These strong forelegs and sharp claws allow aardvarks to dig burrows. Burrows provide shelter, refuge from extreme temperature fluctuations and protection from predators not only for the aardvarks themselves, but also for an array of other species. Aardvark burrows are co-used by almost 30 other vertebrate and numerous invertebrate species which cannot dig their own burrows. These co-inhabitants include the precious bat-eared fox, cheeky porcupine, elusive pangolin, as well as many birds such as the ant-eating chat and the endangered blue swallow. Several of these animals listed under threatened conservation status on the IUCN Red List of Threatened Species. As climate change takes effect and conditions become hotter and drier in Africa, these species are likely to become more dependent on aardvark burrows for refuge from extreme temperatures. Herein lies the problem. As ecosystem engineers, if the aardvark’s survival is threatened by climate change, so too is the persistence of its fellow burrow users.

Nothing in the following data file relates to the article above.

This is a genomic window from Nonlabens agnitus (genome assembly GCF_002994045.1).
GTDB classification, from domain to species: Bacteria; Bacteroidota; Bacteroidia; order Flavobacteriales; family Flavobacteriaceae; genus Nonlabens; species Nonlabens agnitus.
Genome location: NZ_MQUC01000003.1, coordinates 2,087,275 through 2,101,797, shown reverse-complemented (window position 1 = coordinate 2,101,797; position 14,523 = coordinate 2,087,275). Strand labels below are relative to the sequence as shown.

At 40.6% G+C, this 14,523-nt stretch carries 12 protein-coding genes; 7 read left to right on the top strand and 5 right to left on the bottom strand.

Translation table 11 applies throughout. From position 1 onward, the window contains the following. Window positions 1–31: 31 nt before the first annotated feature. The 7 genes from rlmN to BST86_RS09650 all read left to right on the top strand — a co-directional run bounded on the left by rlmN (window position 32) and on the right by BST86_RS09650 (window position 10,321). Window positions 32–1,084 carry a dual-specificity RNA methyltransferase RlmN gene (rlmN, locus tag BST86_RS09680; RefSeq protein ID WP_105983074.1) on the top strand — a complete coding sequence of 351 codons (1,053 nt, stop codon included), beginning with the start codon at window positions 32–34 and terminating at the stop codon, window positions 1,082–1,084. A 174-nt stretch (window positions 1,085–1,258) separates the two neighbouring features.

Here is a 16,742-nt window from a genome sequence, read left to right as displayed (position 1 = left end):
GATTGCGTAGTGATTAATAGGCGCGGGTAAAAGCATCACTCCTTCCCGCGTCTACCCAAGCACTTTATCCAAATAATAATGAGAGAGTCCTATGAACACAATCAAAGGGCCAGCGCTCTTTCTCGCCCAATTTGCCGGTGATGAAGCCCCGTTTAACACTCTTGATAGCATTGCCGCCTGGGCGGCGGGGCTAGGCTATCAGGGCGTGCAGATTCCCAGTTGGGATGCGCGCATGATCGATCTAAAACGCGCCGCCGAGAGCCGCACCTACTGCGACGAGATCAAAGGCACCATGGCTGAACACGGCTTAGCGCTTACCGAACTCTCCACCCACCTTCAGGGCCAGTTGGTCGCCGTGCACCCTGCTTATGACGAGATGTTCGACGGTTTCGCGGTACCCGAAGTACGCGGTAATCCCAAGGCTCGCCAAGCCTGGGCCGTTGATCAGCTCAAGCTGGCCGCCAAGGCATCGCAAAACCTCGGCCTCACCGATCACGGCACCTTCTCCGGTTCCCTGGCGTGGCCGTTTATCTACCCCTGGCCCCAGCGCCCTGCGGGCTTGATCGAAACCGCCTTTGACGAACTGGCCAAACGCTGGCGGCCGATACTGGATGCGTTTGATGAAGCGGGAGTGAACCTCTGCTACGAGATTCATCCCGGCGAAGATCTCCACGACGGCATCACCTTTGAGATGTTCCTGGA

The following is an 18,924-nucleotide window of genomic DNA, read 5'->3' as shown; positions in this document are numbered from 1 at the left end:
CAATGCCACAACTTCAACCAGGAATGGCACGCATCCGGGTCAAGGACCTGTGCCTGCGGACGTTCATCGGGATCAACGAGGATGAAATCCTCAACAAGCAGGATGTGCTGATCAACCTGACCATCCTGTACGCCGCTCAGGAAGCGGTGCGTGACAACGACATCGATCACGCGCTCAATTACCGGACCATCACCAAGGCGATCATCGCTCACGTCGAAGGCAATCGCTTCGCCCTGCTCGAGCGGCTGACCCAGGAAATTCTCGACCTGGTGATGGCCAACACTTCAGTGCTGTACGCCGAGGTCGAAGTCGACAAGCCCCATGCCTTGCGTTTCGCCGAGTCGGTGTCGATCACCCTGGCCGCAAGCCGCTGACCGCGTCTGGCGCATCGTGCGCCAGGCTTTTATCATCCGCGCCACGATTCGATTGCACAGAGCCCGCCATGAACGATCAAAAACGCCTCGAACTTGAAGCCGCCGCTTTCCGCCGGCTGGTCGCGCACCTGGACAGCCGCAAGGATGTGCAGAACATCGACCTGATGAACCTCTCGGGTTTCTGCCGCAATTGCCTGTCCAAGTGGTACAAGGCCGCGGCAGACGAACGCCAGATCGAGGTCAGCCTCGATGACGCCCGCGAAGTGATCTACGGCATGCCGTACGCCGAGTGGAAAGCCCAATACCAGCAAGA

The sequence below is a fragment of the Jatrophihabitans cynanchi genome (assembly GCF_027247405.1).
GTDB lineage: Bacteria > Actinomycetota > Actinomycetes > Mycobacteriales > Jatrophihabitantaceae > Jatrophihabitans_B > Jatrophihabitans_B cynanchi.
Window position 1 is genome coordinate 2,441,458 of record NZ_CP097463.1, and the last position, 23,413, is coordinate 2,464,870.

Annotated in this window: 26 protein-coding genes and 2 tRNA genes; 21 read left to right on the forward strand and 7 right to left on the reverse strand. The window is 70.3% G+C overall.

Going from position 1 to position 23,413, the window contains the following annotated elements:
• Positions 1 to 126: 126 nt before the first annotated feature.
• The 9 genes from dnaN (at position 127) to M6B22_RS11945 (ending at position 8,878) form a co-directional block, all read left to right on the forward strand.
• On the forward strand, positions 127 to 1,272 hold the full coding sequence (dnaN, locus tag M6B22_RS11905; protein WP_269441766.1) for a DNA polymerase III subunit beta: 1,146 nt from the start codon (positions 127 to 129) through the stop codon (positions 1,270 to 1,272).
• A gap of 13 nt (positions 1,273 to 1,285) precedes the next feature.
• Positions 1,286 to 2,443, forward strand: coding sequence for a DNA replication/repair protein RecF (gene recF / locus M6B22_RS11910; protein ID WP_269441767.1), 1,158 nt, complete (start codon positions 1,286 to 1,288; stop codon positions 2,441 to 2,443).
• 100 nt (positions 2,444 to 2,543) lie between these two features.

Co-users of aardvark burrows, captured on camera traps at aardvark burrow entrances. Top left to bottom right: three ground squirrely investigating the entrance to a burrow; two audacious meerkats inspecting a camera trap while ant-eating chats are watching over their entrance in the background; a surprised pole-cat; a dauntless warthog; a shy aardwolf timidly entering an aardvark’s burrow, a cheeky porcupine pondering about the taste of the camera trap, an ant-eating chat approaching its nest in an aardvark burrow’s entrance.
Covered only by sparse fur, aardvarks are not well insulated, and appear to be particularly sensitive to fluctuations in environmental temperature. At most times of year aardvarks avoid the heat of the day and only emerge after dark, when temperatures are cooler. However, when night-time temperatures become uncomfortably cold during winters, aardvarks shift their activity times earlier and leave their burrows in the late afternoon to avoid the frosty night air. Aardvarks need to spend substantial time above ground foraging for their prey, which have limited availability and low energy density.